Aug 31, 2006

Pentagon Contract For More Positive Spin On Iraq War Available For Bid

Here is an interesting opportunity for public relations professionals:

U.S. military leaders in Baghdad have put out for bid a two-year, $20 million public relations contract that calls for extensive monitoring of U.S. and Middle Eastern media in an effort to promote more positive coverage of news from Iraq.

The contract calls for assembling a database of selected news stories and assessing their tone as part of a program to provide "public relations products" that would improve coverage of the military command's performance, according to a statement of work attached to the proposal.

The request for bids comes at a time when Bush administration officials are publicly criticizing media coverage of the war in Iraq.

The proposal, which calls in part for extensive monitoring and analysis of Iraqi, Middle Eastern and American media, is designed to help the coalition forces understand "the communications environment." Its goal is to "develop communication strategies and tactics, identify opportunities, and execute events . . . to effectively communicate Iraqi government and coalition's goals, and build support among our strategic audiences in achieving these goals," according to the statement of work that is publicly available through the Web site . ...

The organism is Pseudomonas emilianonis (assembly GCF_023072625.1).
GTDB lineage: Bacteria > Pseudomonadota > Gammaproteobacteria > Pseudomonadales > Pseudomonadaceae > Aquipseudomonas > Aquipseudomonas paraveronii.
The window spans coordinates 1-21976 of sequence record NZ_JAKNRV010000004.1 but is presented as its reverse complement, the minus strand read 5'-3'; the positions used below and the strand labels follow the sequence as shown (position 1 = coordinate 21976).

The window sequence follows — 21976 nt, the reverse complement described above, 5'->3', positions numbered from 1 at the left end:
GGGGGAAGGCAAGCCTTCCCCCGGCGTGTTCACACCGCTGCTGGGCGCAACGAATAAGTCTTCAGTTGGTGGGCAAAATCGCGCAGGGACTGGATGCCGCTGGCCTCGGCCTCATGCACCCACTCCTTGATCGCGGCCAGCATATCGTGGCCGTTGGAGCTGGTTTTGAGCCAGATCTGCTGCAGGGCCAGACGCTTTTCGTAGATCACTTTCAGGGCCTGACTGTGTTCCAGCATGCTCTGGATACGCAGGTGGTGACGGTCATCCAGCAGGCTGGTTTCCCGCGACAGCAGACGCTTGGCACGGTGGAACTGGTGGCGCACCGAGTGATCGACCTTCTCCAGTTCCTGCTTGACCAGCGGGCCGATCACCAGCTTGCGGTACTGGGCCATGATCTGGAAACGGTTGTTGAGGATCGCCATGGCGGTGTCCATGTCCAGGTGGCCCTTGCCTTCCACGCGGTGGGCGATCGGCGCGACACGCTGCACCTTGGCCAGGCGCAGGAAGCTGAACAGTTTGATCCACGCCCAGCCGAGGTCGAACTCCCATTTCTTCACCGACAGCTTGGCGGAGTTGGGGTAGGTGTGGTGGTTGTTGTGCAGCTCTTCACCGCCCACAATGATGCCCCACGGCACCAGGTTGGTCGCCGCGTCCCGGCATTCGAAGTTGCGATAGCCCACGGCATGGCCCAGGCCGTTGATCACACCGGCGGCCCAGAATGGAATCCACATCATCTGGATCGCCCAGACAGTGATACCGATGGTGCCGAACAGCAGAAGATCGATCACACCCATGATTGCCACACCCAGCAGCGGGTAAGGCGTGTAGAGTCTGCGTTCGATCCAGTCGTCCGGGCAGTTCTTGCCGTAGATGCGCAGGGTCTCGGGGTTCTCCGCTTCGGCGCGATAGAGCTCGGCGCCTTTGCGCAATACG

The proposal calls for monitoring "Iraqi, pan-Arabic, international and U.S. national and regional markets media in both Arabic and English." That includes broadcast and cable television outlets, the Pentagon channel, two wire services and three major U.S. newspapers: The Washington Post, New York Times and Los Angeles Times. ...

The media outlets would be monitored for how they present coalition or anti-Iraqi force operations. That part of the proposal could reflect Defense Secretary Donald H. Rumsfeld's often-stated concern that the media does not cover positive aspects of Iraq. ...

The proposal suggests a team of 12 to 18 people who would provide support for the coalition military command as well as the Iraqi government leadership.

Prospective contractors are also asked to propose four to eight public relations events per month, such as speeches or news conferences, including "preparation of likely questions and suggested answers, themes and messages as well as background, talking points."

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